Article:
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Dec 16, 2012 07:30 PM

Kurogi Reports?

Just out of curiosity after watching the new Iron Chef Japan, has anyone been to Kurogi?

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  1. The other Robb S has, but he only posted photos of Kurogi's impressive knife collection.

    You might want to contact him via his blog and ask for more details.

    3 Replies
    1. re: wekabeka

      He doesn't go by Robb, but rather Robbie. I realize that Swinnerton is sometimes confused with Satterwhite, but if you keep their first names straight, it doesn't happen. They are remarkably different people, but have a strong knowledge of food in common.

      (Both are friends of mine.)

      1. re: Tripeler

        Oh dear. Maybe I should have written it as the "other Robb S", to make it clear that I was being ironic. Both esteemed contributors have jested about the confusion that surrounds their seemingly similar names, so I was merely making a cute 'wink' about that point. Rest assured, Tripeler-san, I shall flagellate myself in penance for trying to be humourous.

        1. re: wekabeka

          I sentence you to watching four episodes of Iron Chef.

          (Interestingly, on the SF board is a regular poster who goes by the name Scrapiron Chef)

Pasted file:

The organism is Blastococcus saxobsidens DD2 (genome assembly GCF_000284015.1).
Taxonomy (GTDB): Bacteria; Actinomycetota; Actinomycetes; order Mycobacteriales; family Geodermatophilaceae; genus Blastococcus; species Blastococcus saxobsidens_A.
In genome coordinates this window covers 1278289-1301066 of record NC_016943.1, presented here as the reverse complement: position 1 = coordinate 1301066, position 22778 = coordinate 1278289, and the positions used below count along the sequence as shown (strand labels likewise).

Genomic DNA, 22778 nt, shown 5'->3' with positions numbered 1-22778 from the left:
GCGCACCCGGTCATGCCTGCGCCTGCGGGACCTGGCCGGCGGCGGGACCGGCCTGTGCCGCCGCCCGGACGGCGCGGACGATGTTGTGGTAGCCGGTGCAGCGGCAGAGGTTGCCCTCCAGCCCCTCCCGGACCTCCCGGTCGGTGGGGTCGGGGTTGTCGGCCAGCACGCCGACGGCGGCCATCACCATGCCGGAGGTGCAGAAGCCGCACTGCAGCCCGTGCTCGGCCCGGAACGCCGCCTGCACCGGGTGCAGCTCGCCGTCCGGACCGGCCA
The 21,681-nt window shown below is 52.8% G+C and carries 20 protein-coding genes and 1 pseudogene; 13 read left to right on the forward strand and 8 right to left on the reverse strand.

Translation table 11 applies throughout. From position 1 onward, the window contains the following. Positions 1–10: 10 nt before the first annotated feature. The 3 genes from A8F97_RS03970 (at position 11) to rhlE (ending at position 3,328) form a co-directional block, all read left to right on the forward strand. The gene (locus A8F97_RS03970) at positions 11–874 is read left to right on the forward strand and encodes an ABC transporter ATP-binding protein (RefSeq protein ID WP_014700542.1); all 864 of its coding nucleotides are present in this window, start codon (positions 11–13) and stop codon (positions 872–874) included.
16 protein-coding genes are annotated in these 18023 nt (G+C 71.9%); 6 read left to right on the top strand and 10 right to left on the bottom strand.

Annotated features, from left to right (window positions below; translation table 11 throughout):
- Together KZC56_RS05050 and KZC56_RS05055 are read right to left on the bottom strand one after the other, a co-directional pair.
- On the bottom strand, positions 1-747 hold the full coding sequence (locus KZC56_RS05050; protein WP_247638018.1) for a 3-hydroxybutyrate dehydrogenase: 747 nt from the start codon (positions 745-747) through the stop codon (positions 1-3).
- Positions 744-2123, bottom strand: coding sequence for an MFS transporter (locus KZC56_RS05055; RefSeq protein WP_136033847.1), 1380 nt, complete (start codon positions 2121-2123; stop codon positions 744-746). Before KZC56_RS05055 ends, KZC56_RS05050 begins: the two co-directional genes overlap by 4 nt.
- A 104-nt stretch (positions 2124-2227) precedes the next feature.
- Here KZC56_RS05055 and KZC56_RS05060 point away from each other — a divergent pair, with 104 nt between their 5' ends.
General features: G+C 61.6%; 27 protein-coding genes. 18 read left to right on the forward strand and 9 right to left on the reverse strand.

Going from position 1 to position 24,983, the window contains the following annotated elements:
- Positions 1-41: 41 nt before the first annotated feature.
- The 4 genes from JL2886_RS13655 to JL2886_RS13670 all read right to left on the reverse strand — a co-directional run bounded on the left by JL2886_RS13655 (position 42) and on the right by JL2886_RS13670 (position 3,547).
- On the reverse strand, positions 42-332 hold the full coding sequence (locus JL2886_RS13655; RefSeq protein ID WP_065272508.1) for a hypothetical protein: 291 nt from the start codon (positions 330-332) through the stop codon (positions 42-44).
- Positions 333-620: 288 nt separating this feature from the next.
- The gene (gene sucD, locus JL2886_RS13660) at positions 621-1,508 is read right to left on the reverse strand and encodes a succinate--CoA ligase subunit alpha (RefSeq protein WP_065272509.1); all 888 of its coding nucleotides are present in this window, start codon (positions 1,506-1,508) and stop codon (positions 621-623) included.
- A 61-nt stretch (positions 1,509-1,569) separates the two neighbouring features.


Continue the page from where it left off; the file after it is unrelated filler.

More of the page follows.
2. Kurogi can be very good. I have been going there for several years,with the best meals in autumn, especially October when matsutake are in season. That has also been the most expensive time to go, assuming you sit at the counter.

      From my impression it seems that if you are a first time visitor you will be seated upstairs in a private room. I think one of the staff speaks some English. If you are a repeater, sitting at the counter is fun. And yes, they do have a nice collection of knives. But I am not sure if Kurogi san or any of the other counter people speak much English.

      All in all, the food is always very good, sometimes excellent, especially when it is very much in season. Ingredients seem to be carefully selected, going so far as to know the place, date and water temperature of fish from Kyushu that were served as sashimi. And the sake selection goes well with the menu. The only drawback is that it keeps taking longer and longer to get a reservation, at least towards the end of the year.

      2 Replies
      1. re: edozanmai

        Thank you for reporting! About how much do they charge? Is the food very traditional or do they make non-traditional dishes too? There is a picture of a very Western-looking beef tongue stew on the tabelog site, and that is not really the type of thing I like to eat when I go for kaiseki, but the rest of the food looks really interesting. I'm wondering if it's worth the effort to make a reservation or not. My choice is probably going to be between Koju and Kurogi.

        1. re: edozanmai

          Finally made it here. I like the style and some of the ingredients and preparations were excellent (gigantic uni from Hokkaido, goma doufu with fukinotou) but overall I felt like the gap between what we got here and at Matsukawa (in terms of ingredients) last week, for almost exactly the same price, was substantial in Matsukawa's favor, and also that the better meals at some of the other high end places on the rotation are much better than this in terms of dish composition... still I have a feeling that coming back and sitting at the counter the experience will be quite different. We'll see.